Biden Administration accelerates process of puting Harriet Tubman's image on $20 bills
"The Treasury Department is taking steps to resume efforts to put Harriet Tubman on the front of the new $20 notes," said White House Press Secretary Jen Psaki on Monday. "It's important that our notes, our money … reflect the history and diversity of our country and Harriet Tubman's image gracing the new $20 note would certainly reflect that."
In a statement provided to CBS News, a Treasury Department spokesperson echoed those remarks, calling Tubman a "role model for leadership and participation in our democracy."
The renewed effort comes after former Treasury Secretary Steve Mnuchin announced nearly two years ago that the redesign proposed under former President Obama would not happen under the Trump administration. Mnuchin said it was a "nonpolitical situation," and the primary reason was to prevent counterfeit money. At the time, Mnuchin suggested changing the way the bill looked would not come up again until 2026, and it would not be circulated until 2028.
Senator Jeanne Shaheen of New Hampshire, who had been championing the effort to put women on money since it was proposed by the Obama administration in 2015, said at the time that the postponement was "unacceptable."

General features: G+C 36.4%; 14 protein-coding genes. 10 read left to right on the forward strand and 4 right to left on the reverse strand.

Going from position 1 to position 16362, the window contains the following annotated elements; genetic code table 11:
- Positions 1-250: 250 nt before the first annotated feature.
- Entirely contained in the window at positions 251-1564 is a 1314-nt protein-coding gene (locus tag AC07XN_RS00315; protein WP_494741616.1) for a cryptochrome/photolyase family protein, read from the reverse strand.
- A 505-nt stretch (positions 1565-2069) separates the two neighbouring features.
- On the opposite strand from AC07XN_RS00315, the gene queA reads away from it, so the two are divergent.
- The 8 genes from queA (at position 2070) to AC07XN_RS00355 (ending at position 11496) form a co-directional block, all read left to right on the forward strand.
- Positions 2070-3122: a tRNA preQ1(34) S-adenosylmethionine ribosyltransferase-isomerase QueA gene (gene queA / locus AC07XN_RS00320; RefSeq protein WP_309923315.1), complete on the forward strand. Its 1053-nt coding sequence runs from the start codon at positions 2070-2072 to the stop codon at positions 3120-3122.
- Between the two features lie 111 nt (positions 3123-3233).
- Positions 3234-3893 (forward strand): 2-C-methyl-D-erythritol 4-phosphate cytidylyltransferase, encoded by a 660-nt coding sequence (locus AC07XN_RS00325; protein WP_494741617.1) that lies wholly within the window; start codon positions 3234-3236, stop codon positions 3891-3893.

"I've led efforts in the Senate for years to get this done," Shaheen tweeted Monday after the White House said efforts would move forward. "The Trump admin dragged their feet w/o explanation. Ready to help the Biden admin see this through so we can finally give Harriet Tubman the honor & recognition she long deserves."
Senate Majority Leader Chuck Schumer on Monday also applauded the move.
"I'm glad the Biden administration is reversing the Trump administration's foot-dragging," Schumer said on the Senate floor. "This is the kind of things they did. No excuse, no reason, just didn't do it."
In May 2016, former Treasury Secretary Jack Lew announced Tubman would be featured on the front of the $20, replacing President Andrew Jackson. Jackson would then be featured on the back of the bill along with an image of the White House. The announcement came after a 10-month period when the Treasury Department solicited feedback on who should grace the notes.
There are several elements that could cause the redesign to take some time, especially given the $20 notes' high circulation among consumers. Security features to protect against counterfeiting are a factor in the timing. A high-speed printing facility is needed to meet production standards. And there needs to be time to test the new features, CBS News reported.
Who was Harriet Tubman?
Tubman was born Araminta "Minty" Ross in the early 1820s in Dorchester County, Maryland. She was enslaved at a young age and began working the field harvesting flax at age 13.
She escaped when she was around 27 years old, and she returned to Maryland about 13 times to rescue as many as 70 enslaved people through the Underground Railroad, a network of escape routes and safe houses organized by Black and white abolitionists. Abolitionists were those who sought to abolish the institution of slavery, through petitions, boycotts, speeches, literature and some advocated violent means, according to UsNews.
Tubman claimed she never lost a passenger.
If she had been caught, she would've faced physical punishment and been sold back into slavery in the Deep South due to the 1850 Fugitive Slave Law.